(Author: Victor Dewsbery, Patrick Germain, Daniel Benito)
What you should back up:
- Your main MDB or MDBs (each of which consists of at least 4 files, and all are equally essential).
- Your TDB or TDBs.
- The settings file (settings.mdb), which is normally located in the DV3 directory, unless you have changed it to work in a net, or for backup purposes (See DV3 Settings Info).
- Current project — be careful, in some cases it may be necessary to have the same directory structure.
Tip: Suggested utility for data backup: Syncback (freeware).
When exporting your project/file, you are presented with the message above. It is not an error message, but an option.
Because we are translating cells, it is pretty easy to forget to put a space after a period. This would generate a text without spaces between sentences.
E.g.: I love dogs.I love cats.
This option puts existing spaces of the source cell into the target cell. In a normal situation, this is what you want. Click YES.
Posted in DV3, DVX
Tagged DV3, DVX
(Author: Endre Both)
Endre Both modified a couple of fonts to be used in DV. To downolad them, click here.
The fonts Veronika Sans DV and Veronika Serif DV are adapted from the Bitstream Vera Sans and Bitstream Vera Serif fonts, respectively. Please read Bitstream’s original copyright notice in the enclosed copyright.txt file.
The following modifications have been applied:
1. The space character (unicode no. 0020) has been replaced with the middot character (unicode no. 00B7, the character used in Microsoft Word for displaying spaces when the option “Tools/Options/View/Formatting marks/Spaces” or “…/Formatting marks/All” is checked).
2. The non-breaking space character (unicode no. 00A0) has been replaced with the degree character (unicode no. 00B0, the character used in Microsoft Word for displaying non-breaking spaces when the option “Tools/Options/View/Formatting marks/Spaces” or “…/Formatting marks/All” is checked).
N.B. Both the dot in the space character and the degree sign in the non-breaking space character are placed lower than the original middot and degree signs to facilitate differentiation between them.
Please send comments and suggestions to “abo at endreboth dot com”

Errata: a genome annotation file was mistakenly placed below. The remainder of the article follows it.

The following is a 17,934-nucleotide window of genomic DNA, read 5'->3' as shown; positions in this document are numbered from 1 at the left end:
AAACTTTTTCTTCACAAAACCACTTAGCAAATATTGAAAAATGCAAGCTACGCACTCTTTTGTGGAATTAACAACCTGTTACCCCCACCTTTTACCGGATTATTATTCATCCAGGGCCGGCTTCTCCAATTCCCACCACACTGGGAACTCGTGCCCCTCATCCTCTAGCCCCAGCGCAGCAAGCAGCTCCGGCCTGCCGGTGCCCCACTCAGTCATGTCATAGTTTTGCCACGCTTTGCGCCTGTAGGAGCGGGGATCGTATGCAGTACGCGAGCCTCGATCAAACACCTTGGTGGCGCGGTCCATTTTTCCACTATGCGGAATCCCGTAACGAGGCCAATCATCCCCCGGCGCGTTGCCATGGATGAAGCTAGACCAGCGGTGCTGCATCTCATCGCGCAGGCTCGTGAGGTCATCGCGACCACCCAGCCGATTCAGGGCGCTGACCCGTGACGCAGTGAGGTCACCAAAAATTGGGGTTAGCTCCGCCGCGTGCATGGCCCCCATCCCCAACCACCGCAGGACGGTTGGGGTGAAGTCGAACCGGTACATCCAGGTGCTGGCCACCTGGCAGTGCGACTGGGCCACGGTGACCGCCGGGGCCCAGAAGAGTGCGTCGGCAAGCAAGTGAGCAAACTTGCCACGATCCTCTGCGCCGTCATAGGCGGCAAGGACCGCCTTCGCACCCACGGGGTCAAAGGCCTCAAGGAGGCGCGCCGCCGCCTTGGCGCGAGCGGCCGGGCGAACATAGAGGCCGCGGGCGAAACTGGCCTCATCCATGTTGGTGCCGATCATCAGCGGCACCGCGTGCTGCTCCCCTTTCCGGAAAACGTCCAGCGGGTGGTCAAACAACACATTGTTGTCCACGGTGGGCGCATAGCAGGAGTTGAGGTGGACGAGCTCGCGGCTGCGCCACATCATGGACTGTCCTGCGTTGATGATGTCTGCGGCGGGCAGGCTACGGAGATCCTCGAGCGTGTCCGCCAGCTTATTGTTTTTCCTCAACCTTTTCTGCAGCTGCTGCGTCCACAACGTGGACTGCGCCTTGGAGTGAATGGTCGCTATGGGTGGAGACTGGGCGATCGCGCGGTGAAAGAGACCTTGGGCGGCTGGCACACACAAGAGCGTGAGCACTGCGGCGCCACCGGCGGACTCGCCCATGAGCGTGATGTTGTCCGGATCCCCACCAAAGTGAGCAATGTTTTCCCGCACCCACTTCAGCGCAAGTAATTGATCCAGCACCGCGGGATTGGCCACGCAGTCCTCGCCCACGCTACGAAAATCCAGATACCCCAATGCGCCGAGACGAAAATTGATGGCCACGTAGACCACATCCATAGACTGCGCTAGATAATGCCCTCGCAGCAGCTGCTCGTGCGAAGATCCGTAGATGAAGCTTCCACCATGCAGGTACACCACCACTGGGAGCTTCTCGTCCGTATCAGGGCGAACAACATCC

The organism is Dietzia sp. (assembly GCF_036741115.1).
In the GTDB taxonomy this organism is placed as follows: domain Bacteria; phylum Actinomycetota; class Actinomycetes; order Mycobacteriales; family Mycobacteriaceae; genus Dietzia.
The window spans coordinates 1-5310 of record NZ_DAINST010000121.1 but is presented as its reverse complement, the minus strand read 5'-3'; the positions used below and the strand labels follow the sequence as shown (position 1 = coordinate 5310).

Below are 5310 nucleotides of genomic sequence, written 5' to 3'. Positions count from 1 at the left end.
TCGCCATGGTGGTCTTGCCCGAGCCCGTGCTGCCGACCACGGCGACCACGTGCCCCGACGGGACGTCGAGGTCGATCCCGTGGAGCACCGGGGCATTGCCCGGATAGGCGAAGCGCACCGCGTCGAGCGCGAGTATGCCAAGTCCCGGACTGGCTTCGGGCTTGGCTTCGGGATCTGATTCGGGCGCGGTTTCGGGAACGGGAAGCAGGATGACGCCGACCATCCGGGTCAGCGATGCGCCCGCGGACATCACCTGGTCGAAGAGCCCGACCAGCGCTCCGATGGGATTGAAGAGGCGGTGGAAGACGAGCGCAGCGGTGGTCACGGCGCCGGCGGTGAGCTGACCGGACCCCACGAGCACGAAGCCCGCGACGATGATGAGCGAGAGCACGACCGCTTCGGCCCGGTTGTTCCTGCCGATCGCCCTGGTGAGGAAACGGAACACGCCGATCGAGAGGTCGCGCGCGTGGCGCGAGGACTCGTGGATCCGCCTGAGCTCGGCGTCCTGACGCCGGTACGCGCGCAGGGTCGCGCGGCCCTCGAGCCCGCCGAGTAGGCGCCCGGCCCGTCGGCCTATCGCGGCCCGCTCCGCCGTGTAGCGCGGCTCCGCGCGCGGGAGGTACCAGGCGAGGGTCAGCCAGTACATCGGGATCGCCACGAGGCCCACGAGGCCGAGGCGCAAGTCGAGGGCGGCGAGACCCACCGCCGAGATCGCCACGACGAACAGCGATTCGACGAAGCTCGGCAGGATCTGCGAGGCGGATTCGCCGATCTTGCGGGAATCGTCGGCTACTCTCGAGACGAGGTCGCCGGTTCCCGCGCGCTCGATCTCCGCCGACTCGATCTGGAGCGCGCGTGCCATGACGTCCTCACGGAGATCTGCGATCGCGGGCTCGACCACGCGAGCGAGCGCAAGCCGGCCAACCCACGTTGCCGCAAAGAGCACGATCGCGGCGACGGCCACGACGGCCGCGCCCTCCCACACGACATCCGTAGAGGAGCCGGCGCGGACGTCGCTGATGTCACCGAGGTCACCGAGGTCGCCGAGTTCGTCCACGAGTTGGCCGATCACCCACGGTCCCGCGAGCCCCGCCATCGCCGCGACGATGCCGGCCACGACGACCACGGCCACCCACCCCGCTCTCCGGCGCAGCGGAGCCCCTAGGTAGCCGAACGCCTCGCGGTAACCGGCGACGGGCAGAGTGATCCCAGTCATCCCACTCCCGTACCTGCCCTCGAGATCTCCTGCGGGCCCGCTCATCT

2005 March 22
You can export an unfinished translation if you answer “No” to the question “Would you like to add missing spaces to the end of target sentences?”
If you answer “Yes“, Déjà Vu will ask for codes, making it difficult to export. In this case, you should clean those spaces using the SQL command:
UPDATE Pairs SET Target_xy = “” WHERE Target_xy = ” “
xx stands for your target language code.
Try to export again, but this time answer “No.”
Posted in DV3, SQL
Tagged DV3, SQL
First, be sure “Prevent segmentation” is not selected in the import filter.
If this is not the case, remember:
(Judy Ann Schoen’s explanation)
On Macintosh systems, lines of text are terminated with a carriage return, ASCII character #13. On Unix systems, lines are terminated with the new line character #10. On Windows, they’re terminated by both: CR LF.
When Mac or UNIX files are converted into Windows files, those paragraph markers act funny. They look like proper paragraph markers, but are not. You can search for the ASCII 13 or 10 character and see, what you actually got in your file.
To find a carriage return, type ^013 inside the find box; to find a new line, type ^010. Replace them with normal paragraph marks.
Posted in DV3, DVX, Word
Tagged DV3, DVX, Search, Word
Export your Lexicon, clean it up, and use an empty TDB to perform a number check. Number checks are faster if your TDB and Lexicon are empty.
Select “Also check numerals” in Tools > Options > Terminology Checks” and go ahead.
(Author: Emilio Benito)
Are you aware that in Déjà Vu you can use asterisks in your searches?
For example, you can type con* fil* in target, select the text, right-click and select ‘Scan as source’ from the context menu. Déjà Vu will return MDB pairs which contain words beginning with ‘con’ and ‘fil’, such as:
Confirm File Move
Confirm File Delete
Confirm Delete of Read-Only File
Posted in DV3, DVX
Tagged DV3, DVX, Memory, Search